"It was really unfortunate hair, really tragic -- like short and feathered and awful," said Weiner, author of "In Her Shoes," which was adapted as a 2005 film starring Cameron Diaz and Toni Collette.
But her embarrassingly off-color hairstyle mirrored her unpretentious 1982 celebration, a simple affair where a few relatives joined her for lunch after her Torah reading.
"I remember the first big bash at a country club," Weiner said about her first encounter with b'nai mitzvah excess. "The parents rented a Pac-Man video machine that you could play without having to put quarters in -- I don't think I have words to say how incredible that was for us kids."
It's a far cry from today's b'nai mitzvah, where the emphasis has been placed on the red-carpet party and not the religious ritual. And it's the shift in tradition that motivated Weiner's latest novel, "Certain Girls" (Atria Books, $26.95) in which an eccentric, nontraditional family prepares for a daughter's bat mitzvah. In the book, Weiner attempts to reconcile generational differences in a varying family fabric as her characters confront both the superficial and meaningful aspects of the Jewish rite of passage.
"I'm always interested in moments of rupture, dissention, controversy and change in my characters' lives," Weiner said about why she chose to explore a girl's bat mitzvah in her sixth book. "It seemed like an easy place to start -- there is so much there to fight about!"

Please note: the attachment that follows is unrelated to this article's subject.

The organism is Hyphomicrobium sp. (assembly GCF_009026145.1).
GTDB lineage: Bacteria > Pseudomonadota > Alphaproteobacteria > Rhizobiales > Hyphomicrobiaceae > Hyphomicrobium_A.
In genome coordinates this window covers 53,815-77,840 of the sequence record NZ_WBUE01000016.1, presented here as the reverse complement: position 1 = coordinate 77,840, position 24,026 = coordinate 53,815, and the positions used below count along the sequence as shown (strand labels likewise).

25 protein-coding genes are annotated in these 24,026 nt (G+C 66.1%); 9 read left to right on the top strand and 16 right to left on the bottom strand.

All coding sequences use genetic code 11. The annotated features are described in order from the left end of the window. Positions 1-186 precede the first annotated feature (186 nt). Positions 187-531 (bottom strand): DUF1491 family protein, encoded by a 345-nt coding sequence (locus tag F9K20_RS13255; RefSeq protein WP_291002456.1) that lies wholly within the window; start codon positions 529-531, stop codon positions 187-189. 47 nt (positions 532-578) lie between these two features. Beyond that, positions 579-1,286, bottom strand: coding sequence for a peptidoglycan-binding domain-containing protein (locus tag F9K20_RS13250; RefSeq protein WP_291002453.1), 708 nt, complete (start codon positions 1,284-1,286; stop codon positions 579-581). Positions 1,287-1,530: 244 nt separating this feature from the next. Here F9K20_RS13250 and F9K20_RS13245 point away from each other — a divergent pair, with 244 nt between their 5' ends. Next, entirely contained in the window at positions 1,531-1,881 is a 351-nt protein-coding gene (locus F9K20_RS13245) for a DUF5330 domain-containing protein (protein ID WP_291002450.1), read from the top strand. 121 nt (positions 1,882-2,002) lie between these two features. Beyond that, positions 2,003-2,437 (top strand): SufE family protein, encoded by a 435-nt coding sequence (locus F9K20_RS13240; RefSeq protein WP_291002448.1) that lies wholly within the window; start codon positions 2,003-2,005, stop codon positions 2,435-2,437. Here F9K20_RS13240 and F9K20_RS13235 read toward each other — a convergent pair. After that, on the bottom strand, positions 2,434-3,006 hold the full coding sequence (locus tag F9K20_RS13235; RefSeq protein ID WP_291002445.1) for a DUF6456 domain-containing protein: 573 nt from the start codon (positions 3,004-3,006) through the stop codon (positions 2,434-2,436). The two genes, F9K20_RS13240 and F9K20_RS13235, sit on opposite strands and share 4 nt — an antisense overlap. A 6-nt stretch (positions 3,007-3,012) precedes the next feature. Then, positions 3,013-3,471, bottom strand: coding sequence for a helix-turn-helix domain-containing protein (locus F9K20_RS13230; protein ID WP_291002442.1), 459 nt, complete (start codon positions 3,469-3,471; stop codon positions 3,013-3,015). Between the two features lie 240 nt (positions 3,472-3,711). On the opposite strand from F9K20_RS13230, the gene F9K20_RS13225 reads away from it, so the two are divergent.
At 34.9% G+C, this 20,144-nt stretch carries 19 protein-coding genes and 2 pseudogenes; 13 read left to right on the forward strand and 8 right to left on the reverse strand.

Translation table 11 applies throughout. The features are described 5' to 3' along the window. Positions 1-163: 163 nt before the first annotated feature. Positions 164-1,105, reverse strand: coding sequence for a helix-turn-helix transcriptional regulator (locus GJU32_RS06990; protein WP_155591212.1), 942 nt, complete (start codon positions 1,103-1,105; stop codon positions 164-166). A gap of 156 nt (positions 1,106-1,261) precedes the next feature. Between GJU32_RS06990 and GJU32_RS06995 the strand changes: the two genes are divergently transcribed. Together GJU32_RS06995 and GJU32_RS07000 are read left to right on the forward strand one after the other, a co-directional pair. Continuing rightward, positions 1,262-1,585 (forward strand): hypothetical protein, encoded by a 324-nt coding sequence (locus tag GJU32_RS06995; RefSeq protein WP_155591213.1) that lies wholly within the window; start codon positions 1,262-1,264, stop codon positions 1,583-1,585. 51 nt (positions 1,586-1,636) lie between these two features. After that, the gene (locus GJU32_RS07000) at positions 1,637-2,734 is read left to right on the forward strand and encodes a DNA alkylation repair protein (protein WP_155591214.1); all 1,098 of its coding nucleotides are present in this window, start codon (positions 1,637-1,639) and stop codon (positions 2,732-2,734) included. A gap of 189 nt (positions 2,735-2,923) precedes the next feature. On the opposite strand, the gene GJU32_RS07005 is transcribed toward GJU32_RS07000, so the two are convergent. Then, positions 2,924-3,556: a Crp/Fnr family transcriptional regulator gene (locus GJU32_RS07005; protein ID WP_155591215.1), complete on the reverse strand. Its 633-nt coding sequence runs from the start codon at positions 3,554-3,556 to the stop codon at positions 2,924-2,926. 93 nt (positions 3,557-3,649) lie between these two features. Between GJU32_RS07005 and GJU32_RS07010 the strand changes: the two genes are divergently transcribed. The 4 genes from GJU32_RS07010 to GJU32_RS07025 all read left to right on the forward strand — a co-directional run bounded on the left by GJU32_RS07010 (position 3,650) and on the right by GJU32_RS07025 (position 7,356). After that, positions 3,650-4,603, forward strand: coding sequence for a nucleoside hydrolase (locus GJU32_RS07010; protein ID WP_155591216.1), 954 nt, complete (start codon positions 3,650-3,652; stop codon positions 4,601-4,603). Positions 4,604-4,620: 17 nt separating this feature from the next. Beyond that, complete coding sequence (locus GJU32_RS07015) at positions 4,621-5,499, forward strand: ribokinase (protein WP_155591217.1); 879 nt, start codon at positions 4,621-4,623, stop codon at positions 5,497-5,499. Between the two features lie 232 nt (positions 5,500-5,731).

Especially when your narrators are a mother and daughter.
Because "Certain Girls" is a sequel to Weiner's earlier work, "Good in Bed," she wanted to look at her lead character through a different set of eyes: "Who is a harsher judge of a mother than a daughter?" Weiner, the mother of two daughters, wonders aloud.
The story is told from the point of view of dual narrators, Cannie Shapiro and her daughter, Joy, as they each grapple with the social and religious demands of the occasion, clashing in their opposite attitudes regarding the tradition.
Cannie, confused by her own less-than-desirable bat mitzvah experience, feels a bit like a b'nai mitzvah pariah and wants a meaningful occasion. Joy, on the other hand, is completely apathetic toward the religious rite and more concerned with fitting in with the fashionable crowd at school. The solution, for Joy, means throwing a lavish, expensive party contrary to everything her mother values.
At a synagogue informational meeting, mother and daughter are asked to write down the words that describe an ideal b'nai mitzvah. Joy finds herself at a loss: "I stared at my blank page, thinking. Everybody happy, I wrote. Then Broadway theme. And CD favors with music from 'Grease.' I looked at my mother's paper and saw that she had written Judaism and tradition and God."
Dress shopping is even more polarizing and, naturally, Joy is petrified when she discovers her mother's plan to wear something she (gasp!) already owns to her only child's bat mitzvah.
The generational divide between mother and daughter illuminates the contrast between Weiner's youth, when fancy parties were not the central focus, and today, when they represent the zeitgeist of young adulthood.